Now clear the idea that Mark Zuckerberg, CEO and founder of Facebook has privacy. First goes beyond what people consider tolerable. Then he apologizes and assures users that have full control of their data. But rarely takes a step back, and usually reintroduces features similar to those that took off at a later time, when the user looks more ready to accept them.
Of the 25 posts that Zuckerberg has posted on the Facebook blog in the last 5 years – including that of a few days ago riguardande the dispute with the FTC – 10 were written to try to resolve complaints (the rest are celebrations of his personal goals and new products).
In post there are some common themes. Zuckerberg, almost always, tells users that change is difficult, and often refers to Facebook’s early days, when the social network had very few features that its users love so much today. He says that sharing coupled with a more open and connected is a good thing, and that he appreciates all the feedback it receives.
It seems that Zuckerberg is proud to offer its sincere apology, but they do not admit they were wrong, the only regret of how innovation has been implemented or (mis) perceived.
This is the first jewel . On August 29, 2006, Zuckerberg wrote his first blog post by Facebook. It ‘was a “pre-excuse”, a warning to users of an impending change that may not like it – probably referring to the news feeds and opening the site to a public “generalist”.
“When we introduced changes in the past, a lot of people were upset and asked us to bring everything by email as it was before. Change can be disorienting, but we do because we are sure that will make it the best. “
In fact, the next week users went wild, due to the introduction of news feeds. On that occasion, Zuckerberg wrote the famous phrase ” Calm down. Breathe. We are listening “
“We have not taken away any privacy options. [Your privacy options remain the same]. The privacy rules have not changed. None of your information is already visible to those who could not see them before making the change. “
But later, Zuckerberg was forced to admit that ” this time we did a little ‘casino ‘, is about the messaging functionality of the news feeds.
After a year without a post, came that of ” Thoughts on Beacon “- the infamous feature that automatically shared user activity performed on other sites within Facebook. On that occasion, Zuckerberg wrote:
“We did a lot of errors by implementing this feature, and we have made even more about how we handled it. We simply did a bad job with this release, and I apologize. “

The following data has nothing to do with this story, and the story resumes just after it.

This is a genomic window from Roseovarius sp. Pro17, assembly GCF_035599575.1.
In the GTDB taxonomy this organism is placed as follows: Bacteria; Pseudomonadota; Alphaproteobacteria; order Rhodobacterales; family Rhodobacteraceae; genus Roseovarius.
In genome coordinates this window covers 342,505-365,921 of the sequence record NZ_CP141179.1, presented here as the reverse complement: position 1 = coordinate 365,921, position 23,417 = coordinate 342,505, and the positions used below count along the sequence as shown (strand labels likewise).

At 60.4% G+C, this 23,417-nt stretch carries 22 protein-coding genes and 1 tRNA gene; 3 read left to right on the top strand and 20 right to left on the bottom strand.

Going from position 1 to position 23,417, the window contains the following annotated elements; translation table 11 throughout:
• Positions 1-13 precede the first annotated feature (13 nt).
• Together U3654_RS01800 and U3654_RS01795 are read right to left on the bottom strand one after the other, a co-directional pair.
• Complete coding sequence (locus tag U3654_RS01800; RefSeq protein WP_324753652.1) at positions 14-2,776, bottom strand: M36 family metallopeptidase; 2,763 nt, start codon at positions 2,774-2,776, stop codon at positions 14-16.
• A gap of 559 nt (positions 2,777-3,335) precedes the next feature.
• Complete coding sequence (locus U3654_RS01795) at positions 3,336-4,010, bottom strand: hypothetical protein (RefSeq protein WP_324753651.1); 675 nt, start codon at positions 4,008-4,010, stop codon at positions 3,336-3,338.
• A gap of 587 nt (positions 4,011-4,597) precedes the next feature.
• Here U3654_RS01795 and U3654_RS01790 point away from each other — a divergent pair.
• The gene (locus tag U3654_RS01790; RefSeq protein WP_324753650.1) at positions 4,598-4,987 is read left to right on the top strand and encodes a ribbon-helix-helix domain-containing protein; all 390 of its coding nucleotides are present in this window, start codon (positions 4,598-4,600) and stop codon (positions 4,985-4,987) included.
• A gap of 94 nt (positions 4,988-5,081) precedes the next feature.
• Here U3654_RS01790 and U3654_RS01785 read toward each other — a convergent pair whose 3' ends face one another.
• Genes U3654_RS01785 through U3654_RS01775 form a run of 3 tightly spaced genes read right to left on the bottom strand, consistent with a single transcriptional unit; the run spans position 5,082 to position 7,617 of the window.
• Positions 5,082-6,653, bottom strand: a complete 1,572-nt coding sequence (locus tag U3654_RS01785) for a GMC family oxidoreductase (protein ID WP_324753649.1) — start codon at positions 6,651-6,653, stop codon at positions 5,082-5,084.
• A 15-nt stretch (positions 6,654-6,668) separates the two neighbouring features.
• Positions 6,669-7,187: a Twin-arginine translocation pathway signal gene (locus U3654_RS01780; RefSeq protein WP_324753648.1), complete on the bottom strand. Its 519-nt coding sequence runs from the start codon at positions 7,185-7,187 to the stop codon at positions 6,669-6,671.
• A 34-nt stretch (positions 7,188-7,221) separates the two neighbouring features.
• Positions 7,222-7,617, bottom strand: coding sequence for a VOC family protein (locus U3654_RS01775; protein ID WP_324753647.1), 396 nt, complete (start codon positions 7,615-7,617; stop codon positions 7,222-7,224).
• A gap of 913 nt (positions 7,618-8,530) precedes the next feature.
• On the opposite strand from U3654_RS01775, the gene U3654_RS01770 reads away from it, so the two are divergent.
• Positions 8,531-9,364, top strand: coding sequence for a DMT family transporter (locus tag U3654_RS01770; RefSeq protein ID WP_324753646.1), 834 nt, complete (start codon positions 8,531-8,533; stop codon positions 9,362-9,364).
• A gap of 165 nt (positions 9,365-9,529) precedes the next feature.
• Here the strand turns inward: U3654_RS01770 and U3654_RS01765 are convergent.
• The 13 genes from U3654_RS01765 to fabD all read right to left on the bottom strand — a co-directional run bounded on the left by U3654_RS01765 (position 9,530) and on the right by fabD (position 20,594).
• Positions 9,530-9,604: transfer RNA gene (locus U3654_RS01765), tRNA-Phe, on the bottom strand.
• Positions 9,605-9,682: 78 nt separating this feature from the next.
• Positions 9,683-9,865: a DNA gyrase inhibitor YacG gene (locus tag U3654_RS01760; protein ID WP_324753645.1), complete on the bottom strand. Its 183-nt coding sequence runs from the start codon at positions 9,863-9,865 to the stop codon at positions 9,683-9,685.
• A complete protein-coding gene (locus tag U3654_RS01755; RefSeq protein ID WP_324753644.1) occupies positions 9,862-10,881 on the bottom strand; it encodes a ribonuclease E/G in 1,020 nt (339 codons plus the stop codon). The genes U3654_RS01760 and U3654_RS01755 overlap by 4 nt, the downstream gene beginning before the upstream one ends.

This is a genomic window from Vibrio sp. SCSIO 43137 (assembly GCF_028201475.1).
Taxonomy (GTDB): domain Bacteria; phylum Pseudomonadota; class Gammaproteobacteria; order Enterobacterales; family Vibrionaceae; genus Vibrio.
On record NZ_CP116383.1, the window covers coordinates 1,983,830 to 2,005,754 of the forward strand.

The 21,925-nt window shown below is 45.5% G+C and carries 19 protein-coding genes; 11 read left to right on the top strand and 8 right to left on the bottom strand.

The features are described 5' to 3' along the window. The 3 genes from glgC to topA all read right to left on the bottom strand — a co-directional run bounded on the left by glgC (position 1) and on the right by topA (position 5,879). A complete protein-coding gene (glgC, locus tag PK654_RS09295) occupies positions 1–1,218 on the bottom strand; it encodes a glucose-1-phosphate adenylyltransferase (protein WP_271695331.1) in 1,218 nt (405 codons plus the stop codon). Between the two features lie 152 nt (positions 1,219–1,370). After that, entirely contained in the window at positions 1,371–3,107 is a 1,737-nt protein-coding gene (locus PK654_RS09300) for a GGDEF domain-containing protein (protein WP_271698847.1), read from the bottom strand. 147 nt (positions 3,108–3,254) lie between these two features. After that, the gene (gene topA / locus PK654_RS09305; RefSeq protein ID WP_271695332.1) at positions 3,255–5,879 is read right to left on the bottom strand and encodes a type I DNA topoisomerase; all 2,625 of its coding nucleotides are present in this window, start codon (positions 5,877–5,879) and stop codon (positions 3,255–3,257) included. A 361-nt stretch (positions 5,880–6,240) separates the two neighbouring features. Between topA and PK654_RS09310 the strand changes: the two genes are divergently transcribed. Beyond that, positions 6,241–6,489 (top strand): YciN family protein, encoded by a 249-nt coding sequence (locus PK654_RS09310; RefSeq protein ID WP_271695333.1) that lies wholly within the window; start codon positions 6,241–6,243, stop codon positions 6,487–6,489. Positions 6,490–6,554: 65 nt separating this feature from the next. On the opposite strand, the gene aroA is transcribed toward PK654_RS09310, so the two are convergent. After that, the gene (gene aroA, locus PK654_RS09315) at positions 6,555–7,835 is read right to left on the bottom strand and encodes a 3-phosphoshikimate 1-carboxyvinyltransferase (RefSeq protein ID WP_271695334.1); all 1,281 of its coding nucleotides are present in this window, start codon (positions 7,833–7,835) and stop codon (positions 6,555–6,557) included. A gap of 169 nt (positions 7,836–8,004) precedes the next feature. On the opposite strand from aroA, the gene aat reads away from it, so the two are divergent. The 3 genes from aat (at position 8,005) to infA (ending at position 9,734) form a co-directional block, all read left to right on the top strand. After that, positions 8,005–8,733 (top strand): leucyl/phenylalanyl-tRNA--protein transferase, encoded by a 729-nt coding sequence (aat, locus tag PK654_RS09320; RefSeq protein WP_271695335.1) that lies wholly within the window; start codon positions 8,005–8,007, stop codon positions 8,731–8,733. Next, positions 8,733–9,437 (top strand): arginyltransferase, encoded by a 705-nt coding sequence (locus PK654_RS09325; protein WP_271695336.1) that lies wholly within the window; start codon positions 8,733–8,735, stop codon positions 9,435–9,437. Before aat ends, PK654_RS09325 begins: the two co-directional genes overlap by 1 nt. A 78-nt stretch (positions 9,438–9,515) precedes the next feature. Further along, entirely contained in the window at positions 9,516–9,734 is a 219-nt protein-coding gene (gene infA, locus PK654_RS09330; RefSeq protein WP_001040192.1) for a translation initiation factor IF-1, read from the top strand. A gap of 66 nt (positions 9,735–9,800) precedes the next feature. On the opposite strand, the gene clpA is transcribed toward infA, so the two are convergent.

Following this, Facebook has started to operate unlike the launch of new products. In some cases causes them to try before a group of users, in other allows the user to experience the novelty. Some products are instead issued to all users simultaneously, but in fact there seems to be a standard approach.
But users continue to complain – as when the 2008 redesign did look like the news feed to a Twitter-style chronological list. It had nothing to do with privacy, but the change did not like the interface to many users. On that occasion, Zuckerberg said that it would be difficult to support both versions of the news feed.
At the end of the year Facebook made ??some important changes to privacy settings, which triggered widespread criticism. And the issue of privacy of Facebook came in with bullying in the media.
Facebook said in May 2010 with a review of the privacy settings . In this case, Zuckerberg did the Washington Post published an article to justify the changes announced in his post on the Facebook blog, wrote:
“Facebook is growing rapidly. It ‘became a community with more than 400 million people in a few years. It ‘a challenge to try to meet so many people over time, so we move quickly to make this community new ways to connect with the “social web” and among users themselves. Sometimes we move too fast – and we are responding to recent concerns that it raised. “
“Sometimes we move too fast” seems more an attempt to minimize an attempt to apologize. “It ‘a comment on the implementation of a policy, not the policy itself,” wrote John Paczkowski.
This brings us to today, where camping Zuckerberg apology to the FTC, this time trying to argue that Facebook, during its existence, has made many more good things than bad about privacy.
“I founded Facebook on the idea that people want to share and connect with people in their lives, but to do that everyone needs a complete control over what they share at any time. Overall, I think in time we have always given transparency and control over who can see the data users. That said, I’m the first to admit that we did a lot of mistakes. “
About the Guest Author: Mohit Maheshwari is the CEO and strategist of a Web design india and a digital marketing agency, New Media Guru. He is also an active blogger and loves to share his experience and knowledge of the nmg digital drive, web designing and Internet marketing.You can also contribute to OSH by “Write for US”.